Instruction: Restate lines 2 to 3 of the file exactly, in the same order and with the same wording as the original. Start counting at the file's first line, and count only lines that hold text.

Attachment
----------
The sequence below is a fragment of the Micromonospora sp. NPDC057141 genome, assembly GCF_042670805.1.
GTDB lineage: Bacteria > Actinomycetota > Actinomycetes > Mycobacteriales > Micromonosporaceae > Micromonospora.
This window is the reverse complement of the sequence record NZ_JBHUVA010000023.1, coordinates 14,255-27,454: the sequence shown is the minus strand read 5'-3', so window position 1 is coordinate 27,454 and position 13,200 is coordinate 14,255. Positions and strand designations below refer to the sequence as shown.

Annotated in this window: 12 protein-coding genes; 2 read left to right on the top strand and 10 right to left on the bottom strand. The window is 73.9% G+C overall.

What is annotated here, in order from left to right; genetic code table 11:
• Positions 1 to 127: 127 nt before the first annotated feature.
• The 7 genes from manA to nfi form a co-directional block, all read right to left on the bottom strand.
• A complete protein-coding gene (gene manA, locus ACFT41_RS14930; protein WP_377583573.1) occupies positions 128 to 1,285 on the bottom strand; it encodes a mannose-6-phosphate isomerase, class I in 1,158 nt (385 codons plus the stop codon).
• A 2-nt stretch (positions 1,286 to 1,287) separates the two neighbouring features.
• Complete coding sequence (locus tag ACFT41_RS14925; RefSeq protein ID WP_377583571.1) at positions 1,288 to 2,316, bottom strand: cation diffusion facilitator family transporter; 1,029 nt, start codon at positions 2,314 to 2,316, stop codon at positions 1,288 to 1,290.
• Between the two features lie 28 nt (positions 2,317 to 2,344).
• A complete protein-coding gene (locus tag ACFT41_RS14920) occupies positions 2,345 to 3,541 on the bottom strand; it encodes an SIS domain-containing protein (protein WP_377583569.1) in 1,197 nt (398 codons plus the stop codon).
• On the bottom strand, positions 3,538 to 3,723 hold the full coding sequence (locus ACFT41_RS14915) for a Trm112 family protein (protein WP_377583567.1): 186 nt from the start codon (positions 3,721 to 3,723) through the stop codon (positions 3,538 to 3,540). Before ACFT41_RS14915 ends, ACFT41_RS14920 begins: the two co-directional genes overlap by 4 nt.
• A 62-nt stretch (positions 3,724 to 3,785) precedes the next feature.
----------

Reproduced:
GTDB lineage: Bacteria > Actinomycetota > Actinomycetes > Mycobacteriales > Micromonosporaceae > Micromonospora.
This window is the reverse complement of the sequence record NZ_JBHUVA010000023.1, coordinates 14,255-27,454: the sequence shown is the minus strand read 5'-3', so window position 1 is coordinate 27,454 and position 13,200 is coordinate 14,255. Positions and strand designations below refer to the sequence as shown.